6 July 2022

A non-compete clause in an employment contract

By Seliz Demirci

Studies show that one in three employees in the Netherlands has a non-compete clause.

A non-compete clause prevents an employee from working for a competitor after his/her employment has ended. In today’s tight labour market, many employers use non-compete clauses only to prevent employees from leaving the company. Usually the employee is not happy with a non-compete clause, but signs the employment contract anyway. Often out of fear of losing the position or damaging the relationship with his/her new employer.

The consequences of a non-compete clause can be far-reaching for the employee. Violation of the clause can lead to very high penalties. For this reason, the law imposes conditions on agreeing to a non-compete clause. For example, a valid non-compete clause must be agreed in writing with an adult employee. The law distinguishes between non-compete clauses in temporary contracts and contracts for an indefinite period.

Employment contract for a definite period

There have been set stricter requirements for agreeing to such a clause. This is done in order to prevent a temporary employee from being bound by a non-compete clause too easily. Does your temporary contract include a non-compete clause and was it concluded on or after 1 January 2015? Then the clause is invalid unless the reasons are explained. The employer must have compelling business interests to include a non-compete clause in a temporary contract. And it must explain the reason for these interests in the clause.

There is a very strict requirement to explain the reasons: the courts will not accept generally formulated business interests. The employer is required to customise its business interests specifically to the work performed by the employee. This means that the employer must make a specific assessment of the necessity for a non-compete clause in each individual case. This necessity must exist not only at the time of entering into the non-compete clause, but also when the employer invokes the clause.

In the case of an employment contract for a definite period, the written reasons for the non-compete clause determine whether the employer may apply the clause.

Employment contract for an indefinite period

The requirement to give reasons does not apply to a non-compete clause in an employment contract for an indefinite period. However, an employee may request the suspension of a non-compete clause if his/her choice of employment is disproportionately affected by the clause. The employer’s interests in enforcing the non-compete clause are then compared with the employee’s right to work for the company of his/her choice. Therefore, even in the case of an employment contract for an indefinite period, the employer is still required to provide reasons for a non-compete clause. The difference with a temporary contract is that the employer is not obliged to provide reasons for its interests in the clause.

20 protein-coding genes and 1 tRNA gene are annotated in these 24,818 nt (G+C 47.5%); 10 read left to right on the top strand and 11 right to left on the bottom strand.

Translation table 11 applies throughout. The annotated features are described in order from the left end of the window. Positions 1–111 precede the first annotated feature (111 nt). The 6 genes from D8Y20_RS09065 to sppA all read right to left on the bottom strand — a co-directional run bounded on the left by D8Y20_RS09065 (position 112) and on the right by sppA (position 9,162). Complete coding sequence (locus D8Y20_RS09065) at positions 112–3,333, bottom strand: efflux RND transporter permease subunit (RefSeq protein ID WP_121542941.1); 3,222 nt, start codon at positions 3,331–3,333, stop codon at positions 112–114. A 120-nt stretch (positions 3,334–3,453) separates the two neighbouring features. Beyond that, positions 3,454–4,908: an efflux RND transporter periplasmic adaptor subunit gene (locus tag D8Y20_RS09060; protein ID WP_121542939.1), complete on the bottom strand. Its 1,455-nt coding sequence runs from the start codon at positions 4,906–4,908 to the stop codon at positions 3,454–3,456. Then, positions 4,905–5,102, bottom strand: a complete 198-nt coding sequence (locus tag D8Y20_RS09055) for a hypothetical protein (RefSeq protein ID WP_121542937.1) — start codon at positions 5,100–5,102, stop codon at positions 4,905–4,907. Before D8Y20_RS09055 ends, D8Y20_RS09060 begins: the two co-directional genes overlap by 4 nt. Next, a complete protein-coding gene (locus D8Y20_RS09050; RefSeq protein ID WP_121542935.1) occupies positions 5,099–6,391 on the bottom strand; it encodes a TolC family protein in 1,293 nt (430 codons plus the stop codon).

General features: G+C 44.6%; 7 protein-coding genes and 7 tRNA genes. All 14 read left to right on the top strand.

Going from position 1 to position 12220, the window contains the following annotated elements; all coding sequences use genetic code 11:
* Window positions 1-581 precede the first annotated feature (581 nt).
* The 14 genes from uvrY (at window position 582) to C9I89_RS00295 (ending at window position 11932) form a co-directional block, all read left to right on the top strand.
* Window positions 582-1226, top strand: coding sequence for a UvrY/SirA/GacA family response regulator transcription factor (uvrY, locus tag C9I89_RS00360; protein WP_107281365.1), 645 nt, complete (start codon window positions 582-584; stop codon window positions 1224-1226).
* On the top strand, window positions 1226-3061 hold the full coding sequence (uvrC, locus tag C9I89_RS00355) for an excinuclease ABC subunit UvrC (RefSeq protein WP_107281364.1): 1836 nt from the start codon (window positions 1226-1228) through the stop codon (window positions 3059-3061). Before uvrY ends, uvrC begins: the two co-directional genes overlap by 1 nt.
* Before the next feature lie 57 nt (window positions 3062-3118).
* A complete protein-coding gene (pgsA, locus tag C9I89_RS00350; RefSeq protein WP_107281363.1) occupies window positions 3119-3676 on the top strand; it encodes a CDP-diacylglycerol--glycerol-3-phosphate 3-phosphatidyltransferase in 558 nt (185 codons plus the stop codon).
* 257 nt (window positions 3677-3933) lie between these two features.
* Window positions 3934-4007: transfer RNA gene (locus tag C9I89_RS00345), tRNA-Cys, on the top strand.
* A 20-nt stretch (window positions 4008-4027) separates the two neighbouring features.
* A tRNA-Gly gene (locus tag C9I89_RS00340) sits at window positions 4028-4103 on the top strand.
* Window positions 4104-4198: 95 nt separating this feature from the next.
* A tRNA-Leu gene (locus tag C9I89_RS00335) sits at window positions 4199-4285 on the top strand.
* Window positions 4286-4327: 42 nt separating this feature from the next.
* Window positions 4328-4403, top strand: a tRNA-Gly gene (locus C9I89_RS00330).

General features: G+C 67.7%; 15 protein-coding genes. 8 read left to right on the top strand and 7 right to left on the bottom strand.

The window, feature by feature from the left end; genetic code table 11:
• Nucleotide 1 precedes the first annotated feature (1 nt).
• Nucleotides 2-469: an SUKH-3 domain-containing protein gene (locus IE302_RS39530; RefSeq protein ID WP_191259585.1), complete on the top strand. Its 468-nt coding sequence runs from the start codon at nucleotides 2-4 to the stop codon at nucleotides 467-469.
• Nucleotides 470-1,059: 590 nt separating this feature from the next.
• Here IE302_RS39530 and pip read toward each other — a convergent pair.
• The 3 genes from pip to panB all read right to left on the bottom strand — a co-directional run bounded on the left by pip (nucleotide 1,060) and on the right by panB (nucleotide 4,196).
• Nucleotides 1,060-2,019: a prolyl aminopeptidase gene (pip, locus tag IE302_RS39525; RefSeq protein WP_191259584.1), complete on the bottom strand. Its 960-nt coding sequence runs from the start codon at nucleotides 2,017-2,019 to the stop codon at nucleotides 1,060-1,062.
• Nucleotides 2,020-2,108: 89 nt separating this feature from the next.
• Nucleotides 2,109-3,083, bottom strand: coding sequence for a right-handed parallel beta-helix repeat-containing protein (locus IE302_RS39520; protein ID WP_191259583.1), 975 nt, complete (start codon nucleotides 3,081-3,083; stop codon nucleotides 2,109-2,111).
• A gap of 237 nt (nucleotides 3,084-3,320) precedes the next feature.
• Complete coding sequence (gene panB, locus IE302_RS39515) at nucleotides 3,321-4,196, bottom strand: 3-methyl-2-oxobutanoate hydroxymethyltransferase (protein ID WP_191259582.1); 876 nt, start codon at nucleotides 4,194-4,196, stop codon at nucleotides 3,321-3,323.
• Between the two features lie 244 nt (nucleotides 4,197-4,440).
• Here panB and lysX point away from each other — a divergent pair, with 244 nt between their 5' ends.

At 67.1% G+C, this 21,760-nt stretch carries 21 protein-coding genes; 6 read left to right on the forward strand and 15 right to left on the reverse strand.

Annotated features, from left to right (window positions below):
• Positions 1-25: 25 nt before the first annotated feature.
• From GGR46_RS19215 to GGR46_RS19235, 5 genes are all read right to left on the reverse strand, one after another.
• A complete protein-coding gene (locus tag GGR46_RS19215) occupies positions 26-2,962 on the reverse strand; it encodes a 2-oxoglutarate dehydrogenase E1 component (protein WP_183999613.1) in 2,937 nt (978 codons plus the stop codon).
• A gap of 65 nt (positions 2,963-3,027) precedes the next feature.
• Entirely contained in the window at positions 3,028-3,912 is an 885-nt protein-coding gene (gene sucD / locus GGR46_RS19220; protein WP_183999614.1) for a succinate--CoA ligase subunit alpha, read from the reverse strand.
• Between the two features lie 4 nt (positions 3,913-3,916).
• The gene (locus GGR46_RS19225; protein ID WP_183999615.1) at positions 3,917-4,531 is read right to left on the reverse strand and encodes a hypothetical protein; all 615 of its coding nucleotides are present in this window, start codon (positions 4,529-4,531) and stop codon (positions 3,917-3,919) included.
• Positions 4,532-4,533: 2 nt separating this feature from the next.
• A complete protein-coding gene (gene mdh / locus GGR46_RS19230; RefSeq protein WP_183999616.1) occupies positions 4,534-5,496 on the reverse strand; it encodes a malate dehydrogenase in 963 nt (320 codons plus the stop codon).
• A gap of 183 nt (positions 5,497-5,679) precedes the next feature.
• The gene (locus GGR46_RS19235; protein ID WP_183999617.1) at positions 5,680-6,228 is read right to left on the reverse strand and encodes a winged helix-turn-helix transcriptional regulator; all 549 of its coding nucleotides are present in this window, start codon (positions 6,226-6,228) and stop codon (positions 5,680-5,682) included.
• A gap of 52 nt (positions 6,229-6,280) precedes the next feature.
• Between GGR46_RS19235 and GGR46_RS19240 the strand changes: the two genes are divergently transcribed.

Do not automatically agree to a non-compete clause

Strict conditions therefore apply to agreeing and enforcing a non-compete clause, especially in the case of temporary employment. It is not uncommon for courts to suspend a non-compete clause afterwards, although the clause had been validly agreed. Nevertheless, it is unwise to automatically agree to a non-compete clause. After all, nobody benefits from a discussion afterwards about its validity and scope. Moreover, as an employee – if your employer claims the agreed penalty from you – you will have to go to court yourself to have the clause suspended. This is costly and time-consuming, while you may have already found new employment and want to start soon.

Negotiating your non-compete clause

Before signing a non-compete clause, it is advisable to be aware of the consequences of doing so. This applies not only to an employment contract for a definite period, in which your new employer has not formulated which business interests make the clause necessary, but also to an employment contract for an indefinite period. If the clause seems too vague or general to you, or if the term is too long, you should have the clause checked by an employment lawyer. It may be possible to have the clause removed from the employment contract or to have its term and scope adjusted.

Have you agreed to a non-compete clause and you want to make the move to a potential competitor? Then you should obtain legal advice to assess your options. A lawyer can advise you on negotiating with your employer to have the clause removed or amended.

More information

Do you have any questions about a non-compete clause? Then please do not hesitate to contact me.

Seliz Demirci

Seliz Demirci


Within the Employment & Pension law section, Seliz advises national and international employers and employees on various employment law issues.

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